The content you create should entertain, with only a subtle hint about your brand. Videos, games, and contests work well. Or create content that gives consumers something in return for engaging with it: Offer a coupon, a prize, or a promotion if they provide their email address or click through to your site to sign up for a newsletter; that information is valuable for your future marketing efforts.
2. Start spreading the news
Once you've created your sites, videos, news, contests, games, or other content, you need to make sure they get passed along by your strongest brand advocates and by as many other people as possible.
Sharing happens virally, but it doesn't hurt to give it a push!
Seed your videos to YouTube, post links to your contest sites on your Facebook page, bookmark and "tweet" about your new game site or branded entertainment campaign.
And don't forget to include a "share" link or button on every component of your earned-media campaign—on websites, via your tweets, in email messages to your subscriber base, embedded at the end of videos, etc.
Seed your content to blogs and forums where people discuss your brand; find those places by using a social-media monitoring tool that shows where word-of-mouth conversations are taking place about your brand; but always be transparent about who you are and don't be overtly "salesy."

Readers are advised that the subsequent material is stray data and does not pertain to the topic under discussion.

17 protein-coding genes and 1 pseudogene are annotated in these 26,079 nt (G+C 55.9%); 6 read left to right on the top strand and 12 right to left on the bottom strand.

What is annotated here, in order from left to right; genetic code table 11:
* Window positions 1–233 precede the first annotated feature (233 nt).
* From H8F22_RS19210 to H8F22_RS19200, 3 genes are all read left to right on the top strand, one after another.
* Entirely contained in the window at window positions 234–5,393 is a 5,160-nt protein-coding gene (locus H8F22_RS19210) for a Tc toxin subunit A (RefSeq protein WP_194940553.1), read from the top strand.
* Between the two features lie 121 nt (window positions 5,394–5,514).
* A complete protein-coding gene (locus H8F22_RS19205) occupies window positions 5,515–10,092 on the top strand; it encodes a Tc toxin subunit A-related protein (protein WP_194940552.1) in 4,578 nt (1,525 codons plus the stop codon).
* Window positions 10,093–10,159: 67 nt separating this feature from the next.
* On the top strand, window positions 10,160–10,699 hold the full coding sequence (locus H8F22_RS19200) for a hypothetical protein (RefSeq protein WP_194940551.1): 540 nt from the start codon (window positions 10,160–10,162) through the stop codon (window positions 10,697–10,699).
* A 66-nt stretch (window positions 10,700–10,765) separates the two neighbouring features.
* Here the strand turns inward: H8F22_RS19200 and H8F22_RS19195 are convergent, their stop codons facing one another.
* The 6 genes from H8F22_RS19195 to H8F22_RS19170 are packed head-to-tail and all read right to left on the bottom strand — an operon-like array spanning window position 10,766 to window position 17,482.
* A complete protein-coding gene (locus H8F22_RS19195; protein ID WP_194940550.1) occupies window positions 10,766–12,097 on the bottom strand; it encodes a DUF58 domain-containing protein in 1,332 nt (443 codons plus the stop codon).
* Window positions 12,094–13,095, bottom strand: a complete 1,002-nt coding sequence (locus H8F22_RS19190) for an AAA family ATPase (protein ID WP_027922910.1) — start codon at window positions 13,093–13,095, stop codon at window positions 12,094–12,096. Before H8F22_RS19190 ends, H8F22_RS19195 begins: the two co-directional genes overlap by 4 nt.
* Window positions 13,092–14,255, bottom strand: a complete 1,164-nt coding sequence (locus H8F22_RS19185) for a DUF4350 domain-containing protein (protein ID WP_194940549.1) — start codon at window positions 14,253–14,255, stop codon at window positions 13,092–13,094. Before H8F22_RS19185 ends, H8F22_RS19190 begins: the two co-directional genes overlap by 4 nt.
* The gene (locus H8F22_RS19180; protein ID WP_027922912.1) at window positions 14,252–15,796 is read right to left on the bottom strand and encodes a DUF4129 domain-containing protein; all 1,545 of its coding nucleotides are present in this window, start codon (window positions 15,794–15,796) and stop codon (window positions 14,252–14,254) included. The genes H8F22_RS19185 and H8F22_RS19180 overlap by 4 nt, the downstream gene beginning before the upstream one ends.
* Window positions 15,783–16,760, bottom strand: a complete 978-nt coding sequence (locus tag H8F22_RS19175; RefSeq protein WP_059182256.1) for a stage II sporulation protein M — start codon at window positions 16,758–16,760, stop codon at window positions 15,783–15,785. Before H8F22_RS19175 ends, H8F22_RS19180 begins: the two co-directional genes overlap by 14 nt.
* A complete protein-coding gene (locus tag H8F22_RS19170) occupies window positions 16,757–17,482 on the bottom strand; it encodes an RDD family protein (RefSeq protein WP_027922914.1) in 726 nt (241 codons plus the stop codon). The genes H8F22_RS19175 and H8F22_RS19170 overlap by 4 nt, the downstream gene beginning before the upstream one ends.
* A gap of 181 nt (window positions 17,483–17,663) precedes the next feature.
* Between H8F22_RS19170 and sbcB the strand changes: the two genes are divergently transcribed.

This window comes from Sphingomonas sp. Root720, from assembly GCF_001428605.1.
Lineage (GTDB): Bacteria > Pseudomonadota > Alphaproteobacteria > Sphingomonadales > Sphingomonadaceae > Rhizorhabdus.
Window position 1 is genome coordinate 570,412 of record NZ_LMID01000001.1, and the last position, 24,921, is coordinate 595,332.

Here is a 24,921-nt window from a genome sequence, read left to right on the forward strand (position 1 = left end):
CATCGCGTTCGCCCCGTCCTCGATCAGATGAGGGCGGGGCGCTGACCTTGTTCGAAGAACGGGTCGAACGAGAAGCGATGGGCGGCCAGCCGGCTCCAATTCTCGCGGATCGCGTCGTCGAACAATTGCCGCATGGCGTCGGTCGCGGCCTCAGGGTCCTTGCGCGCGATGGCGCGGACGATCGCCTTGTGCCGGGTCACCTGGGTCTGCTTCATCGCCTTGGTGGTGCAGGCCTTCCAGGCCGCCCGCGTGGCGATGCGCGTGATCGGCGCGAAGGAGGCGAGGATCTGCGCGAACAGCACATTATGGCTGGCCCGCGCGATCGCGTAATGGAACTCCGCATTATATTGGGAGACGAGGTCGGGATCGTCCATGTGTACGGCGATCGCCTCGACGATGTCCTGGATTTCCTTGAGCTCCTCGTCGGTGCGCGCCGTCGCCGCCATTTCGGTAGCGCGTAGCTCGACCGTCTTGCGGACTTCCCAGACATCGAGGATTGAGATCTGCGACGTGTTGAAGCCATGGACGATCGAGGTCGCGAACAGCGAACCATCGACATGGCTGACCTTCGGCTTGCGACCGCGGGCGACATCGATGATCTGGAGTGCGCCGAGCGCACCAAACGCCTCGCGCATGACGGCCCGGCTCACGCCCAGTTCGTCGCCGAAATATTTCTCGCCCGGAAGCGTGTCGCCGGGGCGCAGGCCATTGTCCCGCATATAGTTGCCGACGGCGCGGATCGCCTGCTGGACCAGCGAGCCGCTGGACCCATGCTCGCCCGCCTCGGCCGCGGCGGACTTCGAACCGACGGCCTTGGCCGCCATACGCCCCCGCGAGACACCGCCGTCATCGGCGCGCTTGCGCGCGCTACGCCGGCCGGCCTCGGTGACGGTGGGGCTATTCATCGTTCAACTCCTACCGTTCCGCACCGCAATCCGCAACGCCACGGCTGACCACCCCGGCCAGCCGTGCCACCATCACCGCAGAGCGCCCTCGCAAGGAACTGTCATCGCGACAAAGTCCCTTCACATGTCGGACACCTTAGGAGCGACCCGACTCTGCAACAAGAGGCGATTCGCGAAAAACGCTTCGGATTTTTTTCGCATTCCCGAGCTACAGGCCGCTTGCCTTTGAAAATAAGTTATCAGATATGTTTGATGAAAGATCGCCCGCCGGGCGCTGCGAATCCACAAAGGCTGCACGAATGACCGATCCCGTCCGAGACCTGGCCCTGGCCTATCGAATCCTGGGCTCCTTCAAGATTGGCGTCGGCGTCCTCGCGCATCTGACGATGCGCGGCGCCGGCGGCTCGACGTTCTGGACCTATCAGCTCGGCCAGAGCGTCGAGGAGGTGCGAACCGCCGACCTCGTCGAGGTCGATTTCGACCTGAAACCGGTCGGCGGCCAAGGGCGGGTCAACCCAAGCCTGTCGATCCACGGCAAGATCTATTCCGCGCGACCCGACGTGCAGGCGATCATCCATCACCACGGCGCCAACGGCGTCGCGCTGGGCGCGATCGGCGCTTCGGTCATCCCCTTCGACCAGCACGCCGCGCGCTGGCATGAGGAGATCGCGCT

3. Measure, monitor, and monetize
Earned media may spread on its own, but you still need to carefully and continually measure the program's effectiveness. Make sure to use a social-media monitoring and word-of-mouth measurement tool to find out exactly who is sharing your content and on which sites they are sharing it, and how much traffic that pass-along activity is driving to your website or campaign sites.
There are lots of "listening" tools out there, but you need to do more than get a general view of your marketing "buzz." You need to find out where your links are being placed and how such link-sharing is driving traffic.
Is YouTube driving more pass-alongs of your videos than your outbound email campaign that has embedded links to your videos? Is email the way that most people are passing on the link to your contest website? Are there certain blogs where people are talking about and sharing your content? Is Twitter or Facebook driving the most traffic to your site from shared links? Have text messages played a role in passing along links?
When you get an accurate reading of where, how, and with whom your content is being shared, you can make strategic decisions about both your earned-media and paid-media programs.
Knowing which content drives the most sharing helps you jettison the less-popular content and create more of the content people want; and knowing which sites drive the most sharing traffic allows you to make strategic paid-media buys on those sites or fine-tune your keyword-buying strategy to capitalize on real-time buzz.
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Remember, you can buy as many banner ads or paid search ads as your budget allows—but when people share your message for you, that has a much bigger impact on branding and sales than paid ads alone.
Ben Straley is CEO of Meteor Solutions (www.meteorsolutions.com), provider of a word-of-mouth analytics and optimization platform that enables marketers to measure, manage, and monetize earned media.